Vistar Insights

Types of Corrective Eye Surgery

Tuesday, June 02, 2015

Wearing contacts and glasses can be cumbersome for some people, and can have a negative effect on their active lifestyles. Many people are choosing to take charge of their vision in a more permanent way.

 Eye specialists have made incredible advancements in vision correction surgery, also known as refractive and laser eye surgery, in recent years. There are many types of vision correction surgeries. Most procedures work to reshape the cornea so that light passing through it can focus on the retina. Other surgeries replace the lens of the eye.

Here are the different types of corrective surgeries, what they improve, and how they work.

LASIK (laser in-situ keratomileusis)
This surgery reshapes the underlying corneal tissue to focus light into the eye and reach the retina. This procedure is ideal for patients who are nearsighted, farsighted, or have astigmatism. What makes LASIK unique is its methodology. Eye surgeons create a flap of the outside layer of the cornea in order to access the underlying tissue. The procedure requires precision, and advancements in computer imaging technology allow LASIK specialists to create detailed corneal images and guide the treatment.

PRK (photorefractive keratectomy)
PRK is a procedure that uses a laser to reshape the cornea. Unlike LASIK, PRK only reshapes the surface of the cornea. It’s ideal for mild to moderate nearsightedness, farsightedness, or astigmatism. PRK can also work with computer imaging technology.

LASEK (laser epithelial keratomileusis)

This procedure is a slight variation of PRK. The doctor will create a flap where epithelial cells are loosened by applying an alcohol solution. Then, a laser reshapes the cornea and the flap is set and secured with a soft contact lens so that it can heal around the correction. LASEK treats nearsightedness, farsightedness, and astigmatism.

ALK (automated lamellar keratoplasty)
ALK can help people with severe nearsightedness and few levels of farsightedness, although LASIK has all but replaced ALK as a method of correction. For this procedure, an eye specialists creates a flap in the cornea to access the underlying tissue. No laser is used, and instead, the doctor makes an incision in the sub-layer of the cornea to reshape and correct vision.  

RLE (refractive lens exchange).
RLE is a procedure for correcting cataracts. The doctor makes a small incision to remove the natural lens of the eye on the edge of the cornea. The lens is replaced with a silicone or plastic lens. This procedure is also known as CLE (clear lens extraction) or RLR (refractive lens replacement) and can be used to correct severe farsightedness or nearsightedness. It is also used to correct thin corneas, dry eyes, and other minor eye problems. Additional procedures may be needed to correct astigmatism.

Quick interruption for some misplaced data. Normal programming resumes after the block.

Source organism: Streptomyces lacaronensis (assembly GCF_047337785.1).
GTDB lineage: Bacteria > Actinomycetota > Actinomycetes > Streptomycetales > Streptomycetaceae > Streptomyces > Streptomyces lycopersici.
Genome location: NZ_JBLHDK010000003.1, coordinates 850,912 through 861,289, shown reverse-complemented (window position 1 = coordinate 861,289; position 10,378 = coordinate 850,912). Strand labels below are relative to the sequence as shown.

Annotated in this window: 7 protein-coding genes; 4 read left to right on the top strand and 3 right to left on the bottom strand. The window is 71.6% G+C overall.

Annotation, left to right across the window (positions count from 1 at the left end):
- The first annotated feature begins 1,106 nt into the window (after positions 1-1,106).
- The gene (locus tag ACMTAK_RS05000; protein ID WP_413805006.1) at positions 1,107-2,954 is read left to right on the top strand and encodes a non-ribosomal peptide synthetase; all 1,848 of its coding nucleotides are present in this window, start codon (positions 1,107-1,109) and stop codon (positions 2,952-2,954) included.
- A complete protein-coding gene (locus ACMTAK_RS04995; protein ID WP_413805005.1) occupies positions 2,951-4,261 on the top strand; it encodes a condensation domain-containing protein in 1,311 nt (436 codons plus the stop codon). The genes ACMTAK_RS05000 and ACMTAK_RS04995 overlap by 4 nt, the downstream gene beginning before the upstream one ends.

EpiLasik
The EpiLasik procedure is very similar to PRK. The doctor separates a thin layer of the cornea and then reshapes it. The layer may either be removed or replaced. The doctor finishes the procedure by applying a soft contact lens to protect the area until it can fully heal.  

PRELEX (presbyopic lens exchange)
If the eye’s lens loses its flexibility, the condition is referred to as presbyopia. Patients with presbyopia have difficulty focusing on close objects.  PRELEX is a procedure where the eye doctor implants a multifocal lens to improve flexibility and restore focus.

Intacs
Intacs are also known as intracorneal ring segments (ICR). For this procedure, the doctor makes a small incision in the cornea. Two crescent-shaped plastic rings are placed at the outer edge of the cornea to flatten it. The flattened cornea allows for light rays to be altered in the way they focus on the retina. ICR has been replaced by laser-based procedures to treat mild nearsightedness.

Phakic Intraocular Lens Implants
Some patients who are too nearsighted for PRK and LASIK, need Phakic Intraocular Lens Implants. For this procedure, the doctor inserts an implant through a very small incision at the edge of the cornea that attaches to the iris behind the pupil. The eye’s natural lens is left in place.

AK (astigmatic keratonomy)
AK is a surgery that corrects an astigmatism without the use of a laser. People with astigmatism have corneas that are shaped like a football, and this surgery corrects that by making one or two incisions at the steepest part of the cornea. After the incisions are made, the cornea relaxes and takes a more rounded shape. AK can be performed alone or with other laser eye surgeries.